New Jersey author’s book chronicles her relationship with Atlantic City’s last diving horse

For decades, tourists in Atlantic City would pay to see a rider and horse dive 40 feet through the air into a small pool. And now a New Jersey author has written about her personal journey de ella with the last of the diving horses.

The Diving Horses of Atlantic City were present throughout the resort city’s golden age from 1928 to the late 1970s. It was the center of the show at the world’s most famous boardwalk. Four times a day, seven days a week, a horse with a rider atop would plunge 40 feet through the air into a 10-feet deep tank of water on the Steel Pier.

The story of what happened to the horses once they were retired was less than glamorous.

“Ultimately when the act was over, they dumped them,” says Cynthia Branigan.

Branigan knows the story like no one else does. In 1980, Branigan rescued and adopted the last of the diving horses named Gamal.

“The horses were athletes. They were courageous. They were definitely put in harm’s way, but they had charisma,” Branigan says.

Branigan has written a book about her life with Gamal titled “The Last Diving Horse in America: Rescuing Gamal and other Animals – Lessons in Living and Loving.” The book examines the history of the diving horses, which remains a huge part of Atlantic City lore. But the focus of the book is on Branigan’s yearslong relationship with Gamal, the last horse sent to auction when the diving horse shows were shut down.

“He was very dear to me, and he affected me greatly,” Branigan says.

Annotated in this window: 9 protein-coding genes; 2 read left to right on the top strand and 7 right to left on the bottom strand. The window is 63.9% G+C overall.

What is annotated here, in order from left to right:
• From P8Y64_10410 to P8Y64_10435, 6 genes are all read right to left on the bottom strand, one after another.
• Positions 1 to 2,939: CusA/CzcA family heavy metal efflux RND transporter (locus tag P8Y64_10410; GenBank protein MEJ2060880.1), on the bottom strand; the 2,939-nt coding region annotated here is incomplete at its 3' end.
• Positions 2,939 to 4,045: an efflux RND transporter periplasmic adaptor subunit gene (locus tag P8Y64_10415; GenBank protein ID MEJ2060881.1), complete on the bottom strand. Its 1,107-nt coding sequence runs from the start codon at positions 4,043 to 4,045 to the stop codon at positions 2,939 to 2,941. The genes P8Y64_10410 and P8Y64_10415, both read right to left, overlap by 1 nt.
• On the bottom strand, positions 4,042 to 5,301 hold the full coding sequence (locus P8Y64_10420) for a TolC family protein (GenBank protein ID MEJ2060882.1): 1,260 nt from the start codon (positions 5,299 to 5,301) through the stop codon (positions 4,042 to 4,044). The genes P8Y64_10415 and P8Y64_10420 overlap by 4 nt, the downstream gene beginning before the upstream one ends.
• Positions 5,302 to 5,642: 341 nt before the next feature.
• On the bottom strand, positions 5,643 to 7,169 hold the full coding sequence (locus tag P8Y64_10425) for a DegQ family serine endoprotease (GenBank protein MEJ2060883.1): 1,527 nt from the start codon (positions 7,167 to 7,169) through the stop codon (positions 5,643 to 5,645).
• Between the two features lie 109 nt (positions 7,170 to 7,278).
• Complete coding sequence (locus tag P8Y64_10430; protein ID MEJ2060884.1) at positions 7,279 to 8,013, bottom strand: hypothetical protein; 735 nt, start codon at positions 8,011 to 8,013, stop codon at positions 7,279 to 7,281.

Branigan’s employer, an animal rights group, sent her to the auction to buy Gamal. Through a series of events, she unexpectedly became his primary caretaker of him, despite having grown up in New Jersey with no experience with horses.

“My father wouldn’t even let me have a dog,” she says.

Both Branigan and Gamal were 26 years old. He was a grizzled old extreme athlete who had bounced from owner to owner, from rodeos to the steel pier before winding up at auction before a group of slaughterhouse owners. She was young, naive, and inexperienced, and struggling to find her path in life.

But Branigan says the experience of caring for Gamal propelled her into the lifelong work of animal rescue. She has since spent decades rescuing retired racing greyhounds – animals with similar histories as Gamal. She founded the organization Make Peace with Animals, which has fostered more than 5,000 adoptions.

There was a proposal to bring back diving horses to Atlantic City in the mid-1990s, but it was scrapped after opposition from animal advocates.

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